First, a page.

Former Nobel Peace Prize laureate Jimmy Carter took to the op-ed page of the New York Times to blast violations of human rights caused by policies continued, ramped up or introduced by fellow former Nobel Peace Prize laureate Barack Obama.
The former president managed to do so without referring to Barack Obama by name at all, and referring to the president's roles only tangentially (e.g. "Recent legislation has made legal the president's right to detain a person indefinitely on suspicion of affiliation with terrorist organizations or 'associated forces,' a broad, vague power that can be abused without meaningful oversight from the courts or Congress")
The thrust of Jimmy Carter's argument is that anti-terror policies pursued by the U.S. over the last decade have eroded America's legitimacy as an advocate for human rights on the international arena. From his Times op-ed:
Despite an arbitrary rule that any man killed by drones is declared an enemy terrorist, the death of nearby innocent women and children is accepted as inevitable. After more than 30 airstrikes on civilian homes this year in Afghanistan, President Hamid Karzai has demanded that such attacks end, but the practice continues in areas of Pakistan, Somalia and Yemen that are not in any war zone. We don't know how many hundreds of innocent civilians have been killed in these attacks, each one approved by the highest authorities in Washington. This would have been unthinkable in previous times.
These policies clearly affect American foreign policy. Top intelligence and military officials, as well as rights defenders in targeted areas, affirm that the great escalation in drone attacks has turned aggrieved families toward terrorist organizations, aroused civilian populations against us and permitted repressive governments to cite such actions to justify their own despotic behavior.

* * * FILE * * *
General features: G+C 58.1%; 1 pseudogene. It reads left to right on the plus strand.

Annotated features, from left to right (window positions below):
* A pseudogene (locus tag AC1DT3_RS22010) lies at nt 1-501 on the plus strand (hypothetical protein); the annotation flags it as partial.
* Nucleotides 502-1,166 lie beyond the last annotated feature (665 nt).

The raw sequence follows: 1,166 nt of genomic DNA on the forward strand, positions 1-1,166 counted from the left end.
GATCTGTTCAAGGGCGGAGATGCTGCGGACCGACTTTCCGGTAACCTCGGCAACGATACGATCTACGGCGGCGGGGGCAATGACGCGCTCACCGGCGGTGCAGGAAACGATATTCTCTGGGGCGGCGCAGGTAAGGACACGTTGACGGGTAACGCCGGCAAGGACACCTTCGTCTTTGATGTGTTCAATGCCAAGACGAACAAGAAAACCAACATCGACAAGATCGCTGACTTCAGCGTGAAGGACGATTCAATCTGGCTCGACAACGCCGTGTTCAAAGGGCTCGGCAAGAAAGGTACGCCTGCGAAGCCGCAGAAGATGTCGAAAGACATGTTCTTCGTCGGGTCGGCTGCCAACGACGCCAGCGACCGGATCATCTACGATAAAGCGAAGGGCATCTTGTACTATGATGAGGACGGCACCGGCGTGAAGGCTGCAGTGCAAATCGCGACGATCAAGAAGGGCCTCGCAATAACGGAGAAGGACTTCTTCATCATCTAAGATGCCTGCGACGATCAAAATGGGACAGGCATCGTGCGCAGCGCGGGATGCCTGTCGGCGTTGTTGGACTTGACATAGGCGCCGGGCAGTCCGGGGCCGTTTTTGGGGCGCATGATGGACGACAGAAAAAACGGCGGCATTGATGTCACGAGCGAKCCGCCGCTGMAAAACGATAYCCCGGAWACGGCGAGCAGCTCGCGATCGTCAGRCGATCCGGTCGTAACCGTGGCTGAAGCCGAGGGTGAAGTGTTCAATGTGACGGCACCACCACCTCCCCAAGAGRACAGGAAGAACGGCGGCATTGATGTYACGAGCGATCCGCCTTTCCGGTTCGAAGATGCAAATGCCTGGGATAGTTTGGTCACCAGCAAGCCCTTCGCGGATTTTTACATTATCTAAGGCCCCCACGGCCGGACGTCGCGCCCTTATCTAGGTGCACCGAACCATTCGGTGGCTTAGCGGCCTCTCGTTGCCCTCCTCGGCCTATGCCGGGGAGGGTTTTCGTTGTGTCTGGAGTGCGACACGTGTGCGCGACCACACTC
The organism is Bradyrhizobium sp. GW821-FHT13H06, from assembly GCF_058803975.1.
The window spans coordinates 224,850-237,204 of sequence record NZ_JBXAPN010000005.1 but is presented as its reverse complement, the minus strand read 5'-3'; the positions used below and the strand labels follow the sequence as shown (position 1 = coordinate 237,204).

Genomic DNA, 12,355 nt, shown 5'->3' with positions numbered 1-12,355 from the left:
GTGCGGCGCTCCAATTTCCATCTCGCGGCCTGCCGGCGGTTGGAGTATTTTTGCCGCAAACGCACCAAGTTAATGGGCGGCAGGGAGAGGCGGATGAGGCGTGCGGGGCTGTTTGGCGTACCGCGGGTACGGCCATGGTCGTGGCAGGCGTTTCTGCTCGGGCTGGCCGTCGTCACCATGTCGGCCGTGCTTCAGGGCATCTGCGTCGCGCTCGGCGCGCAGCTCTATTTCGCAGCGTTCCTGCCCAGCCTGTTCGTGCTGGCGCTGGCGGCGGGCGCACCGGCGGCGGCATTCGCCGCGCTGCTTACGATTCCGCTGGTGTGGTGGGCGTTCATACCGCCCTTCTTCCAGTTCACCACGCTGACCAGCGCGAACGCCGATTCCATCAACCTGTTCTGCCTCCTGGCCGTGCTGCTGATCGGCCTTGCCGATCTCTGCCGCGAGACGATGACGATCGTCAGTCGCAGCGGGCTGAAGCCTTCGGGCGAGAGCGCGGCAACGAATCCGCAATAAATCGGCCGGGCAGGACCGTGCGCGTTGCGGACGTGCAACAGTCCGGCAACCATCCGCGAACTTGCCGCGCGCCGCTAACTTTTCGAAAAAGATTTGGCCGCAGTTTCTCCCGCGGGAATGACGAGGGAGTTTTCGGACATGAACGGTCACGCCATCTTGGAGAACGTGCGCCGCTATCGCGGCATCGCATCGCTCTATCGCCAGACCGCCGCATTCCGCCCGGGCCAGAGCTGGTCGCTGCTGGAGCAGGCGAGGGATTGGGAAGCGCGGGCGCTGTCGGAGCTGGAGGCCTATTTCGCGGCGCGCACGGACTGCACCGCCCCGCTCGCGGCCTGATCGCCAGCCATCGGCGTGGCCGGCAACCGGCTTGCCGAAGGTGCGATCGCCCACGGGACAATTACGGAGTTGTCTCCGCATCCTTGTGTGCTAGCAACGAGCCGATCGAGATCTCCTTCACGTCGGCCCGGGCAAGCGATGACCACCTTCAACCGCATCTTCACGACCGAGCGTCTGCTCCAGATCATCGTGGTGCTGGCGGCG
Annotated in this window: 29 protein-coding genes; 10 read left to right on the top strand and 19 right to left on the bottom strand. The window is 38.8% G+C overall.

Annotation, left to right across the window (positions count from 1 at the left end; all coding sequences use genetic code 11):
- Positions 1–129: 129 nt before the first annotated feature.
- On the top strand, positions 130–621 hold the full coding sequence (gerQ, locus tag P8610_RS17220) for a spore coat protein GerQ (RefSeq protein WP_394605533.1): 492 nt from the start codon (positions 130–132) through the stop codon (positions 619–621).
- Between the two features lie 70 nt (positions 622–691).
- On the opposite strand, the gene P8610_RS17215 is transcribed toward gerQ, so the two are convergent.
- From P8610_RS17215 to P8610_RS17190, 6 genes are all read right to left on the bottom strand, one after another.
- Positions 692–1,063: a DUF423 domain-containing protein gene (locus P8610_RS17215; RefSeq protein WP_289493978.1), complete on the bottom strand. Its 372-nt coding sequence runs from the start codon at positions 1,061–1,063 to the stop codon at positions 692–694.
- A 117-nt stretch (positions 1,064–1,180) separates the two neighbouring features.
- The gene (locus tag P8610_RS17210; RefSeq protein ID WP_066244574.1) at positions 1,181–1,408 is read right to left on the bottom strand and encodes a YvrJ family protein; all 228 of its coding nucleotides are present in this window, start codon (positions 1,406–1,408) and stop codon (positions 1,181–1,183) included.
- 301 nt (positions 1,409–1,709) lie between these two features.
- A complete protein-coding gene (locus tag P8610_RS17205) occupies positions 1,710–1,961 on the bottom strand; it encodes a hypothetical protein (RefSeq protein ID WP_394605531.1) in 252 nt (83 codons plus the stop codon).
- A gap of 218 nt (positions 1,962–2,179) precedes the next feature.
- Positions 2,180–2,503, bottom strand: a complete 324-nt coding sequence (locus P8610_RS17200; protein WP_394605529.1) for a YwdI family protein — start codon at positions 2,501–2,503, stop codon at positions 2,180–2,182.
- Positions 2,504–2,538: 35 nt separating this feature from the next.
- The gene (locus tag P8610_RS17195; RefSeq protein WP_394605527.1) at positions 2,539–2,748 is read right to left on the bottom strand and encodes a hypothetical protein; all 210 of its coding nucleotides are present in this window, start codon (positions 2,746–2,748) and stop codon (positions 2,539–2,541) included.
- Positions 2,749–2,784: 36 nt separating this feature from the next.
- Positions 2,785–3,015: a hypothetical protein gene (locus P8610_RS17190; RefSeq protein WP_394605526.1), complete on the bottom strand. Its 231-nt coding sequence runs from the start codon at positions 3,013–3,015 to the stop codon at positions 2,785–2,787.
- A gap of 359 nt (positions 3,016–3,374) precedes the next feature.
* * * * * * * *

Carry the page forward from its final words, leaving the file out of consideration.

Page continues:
Meanwhile, the detention facility at Guantanamo Bay, Cuba, now houses 169 prisoners. About half have been cleared for release, yet have little prospect of ever obtaining their freedom. American authorities have revealed that, in order to obtain confessions, some of the few being tried (only in military courts) have been tortured by waterboarding more than 100 times or intimidated with semiautomatic weapons, power drills or threats to sexually assault their mothers. Astoundingly, these facts cannot be used as a defense by the accused, because the government claims they occurred under the cover of "national security." Most of the other prisoners have no prospect of ever being charged or tried either.
At a time when popular revolutions are sweeping the globe, the United States should be strengthening, not weakening, basic rules of law and principles of justice enumerated in the Universal Declaration of Human Rights. But instead of making the world safer, America's violation of international human rights abets our enemies and alienates our friends.
As concerned citizens, we must persuade Washington to reverse course and regain moral leadership according to international human rights norms that we had officially adopted as our own and cherished throughout the years.
Carter managed not to mention George W. Bush by name or his role in all this either, but replace the Universal Declaration of Human Rights with the Constitution, ignore the "making the world safe" clap-trap, and there's a decent point there.
H/T Lord Humungus via the A.M. Links